THE BLOG
03/19/2013 07:18 am ET Updated May 19, 2013

A Rail Accident Proves That Amtrak Is The Only Way To Travel

In a day and age when traveling has become little more than a series of indignities, riding the rails can itself feel like a vacation. Amtrak is really the only way to travel.

This weekend was just another reminder of how civilized the world of train travel can be. I was scheduled to return to New York from Rhode Island on Sunday night when my plans were thwarted by a freak cargo train derailment that resulted in the cancellation of every Amtrak trip between New York and Boston. These things happen -- extremely rarely -- so I was withholding judgment, seeing how the folks in the train station would react.

Had I been at an airport, I would have expected mass hysteria. People would have been simultaneously screaming into their cell phones and at ticket agents. Ticket agents would be stonewalling on refunds while offering to re-book passengers on a 10:00 p.m. plane the next day with a connection in Chicago. Baggage would be irretrievable from within the bowels of the mighty airport.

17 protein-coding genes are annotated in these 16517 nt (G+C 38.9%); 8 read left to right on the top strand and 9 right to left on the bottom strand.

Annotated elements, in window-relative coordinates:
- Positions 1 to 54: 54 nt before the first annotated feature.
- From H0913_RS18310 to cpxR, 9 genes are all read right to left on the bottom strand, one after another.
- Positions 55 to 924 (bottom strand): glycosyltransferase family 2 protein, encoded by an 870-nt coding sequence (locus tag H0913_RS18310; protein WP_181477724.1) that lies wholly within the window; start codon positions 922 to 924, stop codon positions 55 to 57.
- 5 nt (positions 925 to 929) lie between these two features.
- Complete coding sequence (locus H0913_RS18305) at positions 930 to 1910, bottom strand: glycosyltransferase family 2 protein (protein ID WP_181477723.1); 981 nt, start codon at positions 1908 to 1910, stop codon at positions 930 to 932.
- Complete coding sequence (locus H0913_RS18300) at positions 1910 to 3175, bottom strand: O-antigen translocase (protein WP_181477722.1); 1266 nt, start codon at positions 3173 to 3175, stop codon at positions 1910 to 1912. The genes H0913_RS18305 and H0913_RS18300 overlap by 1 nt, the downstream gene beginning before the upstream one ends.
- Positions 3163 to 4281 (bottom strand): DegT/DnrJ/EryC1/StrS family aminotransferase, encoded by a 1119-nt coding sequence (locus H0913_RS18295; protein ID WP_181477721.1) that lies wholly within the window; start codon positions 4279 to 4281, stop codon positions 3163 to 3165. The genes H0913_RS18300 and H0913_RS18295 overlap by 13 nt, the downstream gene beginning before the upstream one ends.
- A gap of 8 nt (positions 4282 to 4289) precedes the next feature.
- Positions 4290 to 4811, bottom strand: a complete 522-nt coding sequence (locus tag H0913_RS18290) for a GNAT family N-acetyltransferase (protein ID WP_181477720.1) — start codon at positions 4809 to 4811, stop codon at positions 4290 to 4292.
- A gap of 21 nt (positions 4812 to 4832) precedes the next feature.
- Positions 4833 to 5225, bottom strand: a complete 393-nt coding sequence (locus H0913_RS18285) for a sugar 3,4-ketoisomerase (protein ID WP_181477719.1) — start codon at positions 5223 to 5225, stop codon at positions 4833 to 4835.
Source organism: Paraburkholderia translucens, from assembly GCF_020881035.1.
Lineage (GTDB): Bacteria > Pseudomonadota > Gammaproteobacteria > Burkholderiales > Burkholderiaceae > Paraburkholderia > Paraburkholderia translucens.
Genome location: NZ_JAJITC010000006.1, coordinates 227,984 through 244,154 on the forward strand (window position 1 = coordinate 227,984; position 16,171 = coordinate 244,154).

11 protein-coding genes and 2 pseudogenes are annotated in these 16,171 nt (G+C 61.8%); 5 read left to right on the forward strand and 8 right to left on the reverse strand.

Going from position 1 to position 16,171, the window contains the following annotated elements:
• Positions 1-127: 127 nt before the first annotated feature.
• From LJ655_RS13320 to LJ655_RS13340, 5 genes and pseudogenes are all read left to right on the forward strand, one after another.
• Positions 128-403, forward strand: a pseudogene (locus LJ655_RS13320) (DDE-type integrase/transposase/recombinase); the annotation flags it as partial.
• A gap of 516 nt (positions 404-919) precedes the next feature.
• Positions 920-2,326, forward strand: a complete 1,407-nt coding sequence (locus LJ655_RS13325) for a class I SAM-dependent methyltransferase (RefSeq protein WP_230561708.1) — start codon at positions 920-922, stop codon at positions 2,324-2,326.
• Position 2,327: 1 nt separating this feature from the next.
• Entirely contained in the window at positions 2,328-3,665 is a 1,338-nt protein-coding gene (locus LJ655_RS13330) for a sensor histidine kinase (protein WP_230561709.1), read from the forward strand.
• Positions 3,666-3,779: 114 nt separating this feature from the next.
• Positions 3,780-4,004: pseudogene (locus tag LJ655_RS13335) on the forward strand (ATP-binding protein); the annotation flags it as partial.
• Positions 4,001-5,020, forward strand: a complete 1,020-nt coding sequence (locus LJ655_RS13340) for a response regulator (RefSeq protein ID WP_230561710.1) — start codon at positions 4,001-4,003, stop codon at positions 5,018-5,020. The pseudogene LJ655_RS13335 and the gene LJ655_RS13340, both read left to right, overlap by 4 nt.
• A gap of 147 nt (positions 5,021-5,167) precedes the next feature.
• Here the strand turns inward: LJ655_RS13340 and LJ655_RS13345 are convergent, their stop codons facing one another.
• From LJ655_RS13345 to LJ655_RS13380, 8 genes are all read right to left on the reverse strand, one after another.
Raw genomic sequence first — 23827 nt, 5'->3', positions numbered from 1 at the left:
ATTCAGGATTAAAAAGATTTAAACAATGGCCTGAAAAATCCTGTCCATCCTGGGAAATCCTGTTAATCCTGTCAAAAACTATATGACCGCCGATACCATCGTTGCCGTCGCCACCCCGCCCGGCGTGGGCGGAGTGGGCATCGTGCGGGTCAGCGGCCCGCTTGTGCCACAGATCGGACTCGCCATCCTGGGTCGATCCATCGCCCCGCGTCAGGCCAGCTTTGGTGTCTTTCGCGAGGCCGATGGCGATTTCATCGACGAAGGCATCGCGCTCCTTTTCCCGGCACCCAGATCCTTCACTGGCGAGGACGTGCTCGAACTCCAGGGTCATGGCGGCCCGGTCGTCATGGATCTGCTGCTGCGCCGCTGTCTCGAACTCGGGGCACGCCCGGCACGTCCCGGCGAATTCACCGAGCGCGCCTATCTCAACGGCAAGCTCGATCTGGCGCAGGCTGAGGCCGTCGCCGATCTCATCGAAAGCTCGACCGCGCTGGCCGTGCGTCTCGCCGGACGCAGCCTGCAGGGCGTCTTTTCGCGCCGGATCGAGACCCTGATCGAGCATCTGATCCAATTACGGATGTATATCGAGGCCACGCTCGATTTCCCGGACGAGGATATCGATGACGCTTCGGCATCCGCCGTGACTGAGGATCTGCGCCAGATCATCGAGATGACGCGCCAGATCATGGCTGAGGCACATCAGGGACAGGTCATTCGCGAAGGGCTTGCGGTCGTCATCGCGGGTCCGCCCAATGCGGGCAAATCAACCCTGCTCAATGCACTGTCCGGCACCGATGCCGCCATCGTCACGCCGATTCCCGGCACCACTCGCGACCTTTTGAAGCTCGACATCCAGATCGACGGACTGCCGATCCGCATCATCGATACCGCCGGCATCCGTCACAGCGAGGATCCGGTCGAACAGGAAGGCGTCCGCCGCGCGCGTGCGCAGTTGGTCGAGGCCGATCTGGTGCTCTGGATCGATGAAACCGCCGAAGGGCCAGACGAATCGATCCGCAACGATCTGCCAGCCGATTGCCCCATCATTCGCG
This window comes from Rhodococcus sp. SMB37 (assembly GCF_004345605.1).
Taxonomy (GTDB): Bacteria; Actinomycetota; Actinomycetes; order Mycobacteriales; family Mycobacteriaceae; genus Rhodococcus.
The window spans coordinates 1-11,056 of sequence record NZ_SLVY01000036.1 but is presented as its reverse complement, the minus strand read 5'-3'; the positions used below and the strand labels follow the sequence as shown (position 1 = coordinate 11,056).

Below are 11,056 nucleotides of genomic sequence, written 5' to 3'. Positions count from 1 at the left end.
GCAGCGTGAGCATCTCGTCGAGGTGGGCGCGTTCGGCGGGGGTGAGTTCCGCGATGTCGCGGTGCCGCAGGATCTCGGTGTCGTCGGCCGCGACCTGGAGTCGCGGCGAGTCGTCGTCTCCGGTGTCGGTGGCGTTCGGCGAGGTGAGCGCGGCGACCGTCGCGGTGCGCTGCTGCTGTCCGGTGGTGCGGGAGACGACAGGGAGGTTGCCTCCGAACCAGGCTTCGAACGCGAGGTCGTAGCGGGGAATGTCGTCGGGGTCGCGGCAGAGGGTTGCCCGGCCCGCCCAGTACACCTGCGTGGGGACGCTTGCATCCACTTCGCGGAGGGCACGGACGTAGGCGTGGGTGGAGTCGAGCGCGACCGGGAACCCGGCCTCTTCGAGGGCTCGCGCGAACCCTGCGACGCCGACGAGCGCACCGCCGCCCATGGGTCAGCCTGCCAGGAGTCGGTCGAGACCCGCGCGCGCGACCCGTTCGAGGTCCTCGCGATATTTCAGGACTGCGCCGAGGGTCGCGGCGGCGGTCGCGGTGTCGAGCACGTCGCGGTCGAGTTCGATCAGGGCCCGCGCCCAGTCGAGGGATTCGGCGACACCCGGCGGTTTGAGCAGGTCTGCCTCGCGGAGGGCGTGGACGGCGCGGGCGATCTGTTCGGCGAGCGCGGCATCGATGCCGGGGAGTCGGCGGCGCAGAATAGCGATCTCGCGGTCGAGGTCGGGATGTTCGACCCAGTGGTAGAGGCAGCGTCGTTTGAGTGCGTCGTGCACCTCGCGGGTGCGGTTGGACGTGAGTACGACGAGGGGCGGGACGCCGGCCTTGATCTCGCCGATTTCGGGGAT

Here's how it actually went down at the train station: After an announcement was made that the 4:44 Acela Express was cancelled, passengers quickly and quietly queued up for the ticket windows, where the smiling Amtrak associates rebooked us for the next convenient departure. Easy as pie.

Only one woman started giving the ticket staff the third degree. Not too bad.

I should disclose that I have long been an Amtrak acolyte, taking it for both short hauls and overnight jaunts. Its exchange policy is liberal and its refund policy generous, meaning plans can stay flexible -- my plans are always flexible, derailment or no.

Sitting on a train is also less claustrophobic than squeezing into a plane; standing up is a thing and middle seats aren't. Amtrak also gets points for accepting cash for snacks when airplanes only take credit. That is called customer service people.

Sure our rail system is still light years away from comparing to those in Europe or Japan, but it ain't half bad. If more people got to know it, there would be more demand and maybe -- sometime decades from now -- the rails would be as awesome as this. Hey, a girl can dream.

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